The lead off track 'Formentera Lady' starts off with a long boring (that word again!) droning bowed bass by a session player before devolving into a mind numbing two note procession on electric bass throughout the remainder of this long tedious song. Collins tries his best to inject some life into the copse, but alas, it won't budge. "Sailor's Tales" starts off well with Collins in some type of alternate free form jazz world of his own before the song switches to a slower time and introduces abrasive electric guitar, smothered in echoplex, by Fripp that goes nowhere. It is quite a good technical exercise but it's poor music. "The Letters" is a sleepy ballad that has none of previous KC charm or breathtaking melodicism like "Cadence And Cascade" or "Lady Of The Dancing Water" from previous albums. The quirky "Ladies Of The Road", with it's faux Beatles' chorus, is a bad joke and must be one of the worst tunes that KC ever committed to vinyl.

"Prelude: Song of the Gulls" is a completely instrumental piece performed by a chamber ensemble. With an unremarkable melody, it is devoid of all that could have made it something listenable. Particularly by some inspired playing of Fripp on guitar and mellotron and flute or sax by Collins. The title track "Islands" is supposed the album's highpoint, but is another missed opportunity with lackluster guitar from Fripp, or any arresting mellotron work. In fact, the mellotron strings sound like new age soundscape material. Collins tries but, again, his great skills on flute and sax can't salvage this slow paced and overlong melancholy song.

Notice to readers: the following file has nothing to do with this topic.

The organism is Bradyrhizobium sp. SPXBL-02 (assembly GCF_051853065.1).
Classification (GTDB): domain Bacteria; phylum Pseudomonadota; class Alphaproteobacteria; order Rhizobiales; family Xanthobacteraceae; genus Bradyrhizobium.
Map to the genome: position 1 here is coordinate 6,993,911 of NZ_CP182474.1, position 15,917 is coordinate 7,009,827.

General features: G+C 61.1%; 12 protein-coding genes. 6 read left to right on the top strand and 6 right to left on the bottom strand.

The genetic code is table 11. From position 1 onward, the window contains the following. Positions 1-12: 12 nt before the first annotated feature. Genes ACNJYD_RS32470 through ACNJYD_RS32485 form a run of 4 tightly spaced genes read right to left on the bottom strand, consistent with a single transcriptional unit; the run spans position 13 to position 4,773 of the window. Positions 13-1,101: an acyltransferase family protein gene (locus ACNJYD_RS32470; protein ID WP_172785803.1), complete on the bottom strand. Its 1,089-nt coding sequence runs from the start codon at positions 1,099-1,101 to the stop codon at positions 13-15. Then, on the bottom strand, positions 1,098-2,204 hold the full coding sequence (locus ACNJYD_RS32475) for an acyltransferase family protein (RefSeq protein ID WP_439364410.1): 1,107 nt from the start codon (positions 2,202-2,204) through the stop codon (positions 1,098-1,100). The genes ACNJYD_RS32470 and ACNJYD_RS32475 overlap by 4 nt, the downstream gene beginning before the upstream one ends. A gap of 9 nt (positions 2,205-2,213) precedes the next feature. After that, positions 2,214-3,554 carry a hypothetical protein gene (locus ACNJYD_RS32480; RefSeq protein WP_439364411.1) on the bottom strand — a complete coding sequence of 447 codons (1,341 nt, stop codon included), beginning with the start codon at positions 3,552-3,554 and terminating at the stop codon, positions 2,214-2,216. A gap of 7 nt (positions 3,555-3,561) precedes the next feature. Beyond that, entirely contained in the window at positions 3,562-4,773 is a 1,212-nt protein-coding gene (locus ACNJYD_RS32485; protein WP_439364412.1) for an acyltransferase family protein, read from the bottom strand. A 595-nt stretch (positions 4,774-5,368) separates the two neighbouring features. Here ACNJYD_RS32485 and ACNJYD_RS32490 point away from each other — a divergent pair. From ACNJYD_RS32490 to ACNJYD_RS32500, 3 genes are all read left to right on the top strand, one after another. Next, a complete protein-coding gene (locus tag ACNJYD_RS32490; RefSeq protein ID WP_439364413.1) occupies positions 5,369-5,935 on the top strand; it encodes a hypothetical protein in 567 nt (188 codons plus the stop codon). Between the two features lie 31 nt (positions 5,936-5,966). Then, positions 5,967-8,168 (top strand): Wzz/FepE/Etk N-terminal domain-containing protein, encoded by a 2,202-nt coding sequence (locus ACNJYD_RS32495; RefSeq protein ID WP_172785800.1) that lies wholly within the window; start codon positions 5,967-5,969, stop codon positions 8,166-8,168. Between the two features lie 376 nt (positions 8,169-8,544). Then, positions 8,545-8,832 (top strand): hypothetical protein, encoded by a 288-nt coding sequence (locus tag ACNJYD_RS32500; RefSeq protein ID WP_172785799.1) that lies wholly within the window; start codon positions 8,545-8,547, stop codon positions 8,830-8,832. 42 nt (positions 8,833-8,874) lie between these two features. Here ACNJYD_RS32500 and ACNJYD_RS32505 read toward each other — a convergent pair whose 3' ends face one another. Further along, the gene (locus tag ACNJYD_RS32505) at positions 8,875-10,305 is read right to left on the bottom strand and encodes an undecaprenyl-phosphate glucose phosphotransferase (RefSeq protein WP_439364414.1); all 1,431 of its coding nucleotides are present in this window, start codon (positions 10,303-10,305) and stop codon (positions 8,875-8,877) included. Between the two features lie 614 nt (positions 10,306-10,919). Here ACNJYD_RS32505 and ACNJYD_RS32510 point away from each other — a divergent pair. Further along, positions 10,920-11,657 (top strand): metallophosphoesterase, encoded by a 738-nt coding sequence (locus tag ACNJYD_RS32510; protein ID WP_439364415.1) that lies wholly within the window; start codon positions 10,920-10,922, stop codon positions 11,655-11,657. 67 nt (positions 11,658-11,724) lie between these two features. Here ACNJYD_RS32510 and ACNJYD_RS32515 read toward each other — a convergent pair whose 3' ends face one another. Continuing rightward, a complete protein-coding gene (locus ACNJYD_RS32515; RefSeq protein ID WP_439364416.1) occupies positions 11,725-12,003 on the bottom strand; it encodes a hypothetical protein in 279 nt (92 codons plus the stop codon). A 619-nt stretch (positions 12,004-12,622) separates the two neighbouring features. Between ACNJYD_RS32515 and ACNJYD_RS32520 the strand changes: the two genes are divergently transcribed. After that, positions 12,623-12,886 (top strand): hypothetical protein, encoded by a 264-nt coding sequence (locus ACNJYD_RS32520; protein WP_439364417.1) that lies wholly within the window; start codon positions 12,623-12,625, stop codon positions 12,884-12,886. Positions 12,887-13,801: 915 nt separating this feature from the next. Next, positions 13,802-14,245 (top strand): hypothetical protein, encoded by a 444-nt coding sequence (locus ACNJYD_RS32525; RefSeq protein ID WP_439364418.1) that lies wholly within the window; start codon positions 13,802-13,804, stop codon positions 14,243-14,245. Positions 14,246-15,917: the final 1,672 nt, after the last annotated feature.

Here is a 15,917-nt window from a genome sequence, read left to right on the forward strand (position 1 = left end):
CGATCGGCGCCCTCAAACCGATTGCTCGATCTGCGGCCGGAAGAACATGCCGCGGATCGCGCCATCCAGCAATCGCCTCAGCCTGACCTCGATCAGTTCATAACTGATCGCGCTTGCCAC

There, it's done. I can now put Islands back up on the shelf again and enjoy ten other Crimson albums that are masterpieces or thereabouts. The sooner the better. 2 stars.

 Lizard by KING CRIMSON album cover Studio Album, 1970
4.13 | 2190 ratings

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Lizard
King Crimson Eclectic Prog

Review by SteveG

5 stars Ah, Lizard. The King Crimson album that former band members seemed to hate and disown. Particularly guitarist/mellotron meister and creative mastermind Robert Fripp. Short tenured bassist and vocalist Gordon Haskell took it a step further and actually disowned Mr. Fripp himself after the recording of this album. And drummer Andy McCulloch is still suffering PTSD as a result of the studio bullying he received from Mr. F. as to the quality of his playing. Strange stuff indeed. But as a homage to my now departed friend, Mr. Haskell (may he rest easy in some kind of Lizard-less and Fripp-less heaven), I'd liked to throw my 6 pence into the LIzard hall of reviews.